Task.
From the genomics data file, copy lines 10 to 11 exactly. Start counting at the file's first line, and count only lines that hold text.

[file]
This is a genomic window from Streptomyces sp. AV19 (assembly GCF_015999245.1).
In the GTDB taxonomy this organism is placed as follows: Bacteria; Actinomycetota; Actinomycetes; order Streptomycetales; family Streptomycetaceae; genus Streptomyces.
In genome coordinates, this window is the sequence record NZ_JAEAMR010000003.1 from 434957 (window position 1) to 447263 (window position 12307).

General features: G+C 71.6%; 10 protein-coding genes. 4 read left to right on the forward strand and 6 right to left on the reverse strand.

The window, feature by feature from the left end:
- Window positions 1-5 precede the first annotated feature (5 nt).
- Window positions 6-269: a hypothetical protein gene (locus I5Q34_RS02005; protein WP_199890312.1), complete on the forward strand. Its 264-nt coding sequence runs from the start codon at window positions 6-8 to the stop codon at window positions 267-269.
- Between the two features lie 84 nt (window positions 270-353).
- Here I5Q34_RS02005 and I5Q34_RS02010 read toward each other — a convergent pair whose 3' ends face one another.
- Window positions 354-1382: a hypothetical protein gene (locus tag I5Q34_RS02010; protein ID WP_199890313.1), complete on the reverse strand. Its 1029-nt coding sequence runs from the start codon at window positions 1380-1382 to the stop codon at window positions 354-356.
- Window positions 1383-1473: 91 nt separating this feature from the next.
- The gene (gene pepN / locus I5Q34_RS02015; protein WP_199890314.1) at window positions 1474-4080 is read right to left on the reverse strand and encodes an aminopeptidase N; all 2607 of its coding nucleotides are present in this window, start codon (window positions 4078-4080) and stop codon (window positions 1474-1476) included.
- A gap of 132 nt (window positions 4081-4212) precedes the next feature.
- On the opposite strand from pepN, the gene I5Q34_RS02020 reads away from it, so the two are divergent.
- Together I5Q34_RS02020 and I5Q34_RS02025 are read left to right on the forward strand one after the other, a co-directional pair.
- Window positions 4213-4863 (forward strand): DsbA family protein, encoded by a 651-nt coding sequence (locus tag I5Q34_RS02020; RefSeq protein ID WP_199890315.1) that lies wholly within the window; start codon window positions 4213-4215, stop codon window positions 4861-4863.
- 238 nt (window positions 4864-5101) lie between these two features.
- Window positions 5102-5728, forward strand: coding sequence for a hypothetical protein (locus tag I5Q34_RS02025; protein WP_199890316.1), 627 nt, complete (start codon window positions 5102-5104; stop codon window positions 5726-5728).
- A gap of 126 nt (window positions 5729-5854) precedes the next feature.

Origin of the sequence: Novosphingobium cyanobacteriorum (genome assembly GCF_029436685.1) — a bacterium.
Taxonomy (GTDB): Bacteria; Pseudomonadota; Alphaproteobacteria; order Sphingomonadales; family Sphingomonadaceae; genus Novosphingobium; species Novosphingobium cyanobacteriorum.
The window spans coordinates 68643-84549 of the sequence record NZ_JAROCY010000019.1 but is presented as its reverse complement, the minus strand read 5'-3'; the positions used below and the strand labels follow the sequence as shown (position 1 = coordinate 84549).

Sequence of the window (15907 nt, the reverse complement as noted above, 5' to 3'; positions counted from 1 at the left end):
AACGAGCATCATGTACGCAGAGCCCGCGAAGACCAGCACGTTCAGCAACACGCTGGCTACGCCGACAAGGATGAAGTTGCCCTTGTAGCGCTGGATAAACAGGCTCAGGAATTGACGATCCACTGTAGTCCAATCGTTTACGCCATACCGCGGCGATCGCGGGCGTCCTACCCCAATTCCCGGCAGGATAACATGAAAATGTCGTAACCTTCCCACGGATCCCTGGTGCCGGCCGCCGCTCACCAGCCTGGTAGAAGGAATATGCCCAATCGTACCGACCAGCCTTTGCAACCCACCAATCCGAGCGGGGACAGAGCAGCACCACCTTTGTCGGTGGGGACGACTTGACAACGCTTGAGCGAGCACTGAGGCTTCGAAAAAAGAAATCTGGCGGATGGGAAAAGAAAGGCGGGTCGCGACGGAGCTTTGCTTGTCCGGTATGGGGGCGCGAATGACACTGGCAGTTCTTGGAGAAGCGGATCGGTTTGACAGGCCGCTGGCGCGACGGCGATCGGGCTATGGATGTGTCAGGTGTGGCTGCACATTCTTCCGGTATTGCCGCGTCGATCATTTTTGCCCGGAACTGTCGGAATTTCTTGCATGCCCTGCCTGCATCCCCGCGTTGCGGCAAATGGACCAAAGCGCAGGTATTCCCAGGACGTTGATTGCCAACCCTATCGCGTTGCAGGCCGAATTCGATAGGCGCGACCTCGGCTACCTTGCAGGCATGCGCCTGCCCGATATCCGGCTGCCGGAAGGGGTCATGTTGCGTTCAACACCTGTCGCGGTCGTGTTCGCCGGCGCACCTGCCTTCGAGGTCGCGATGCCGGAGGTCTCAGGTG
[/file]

- Window positions 354-1382: a hypothetical protein gene (locus tag I5Q34_RS02010; protein ID WP_199890313.1), complete on the reverse strand. Its 1029-nt coding sequence runs from the start codon at window positions 1380-1382 to the stop codon at window positions 354-356.
- Window positions 1383-1473: 91 nt separating this feature from the next.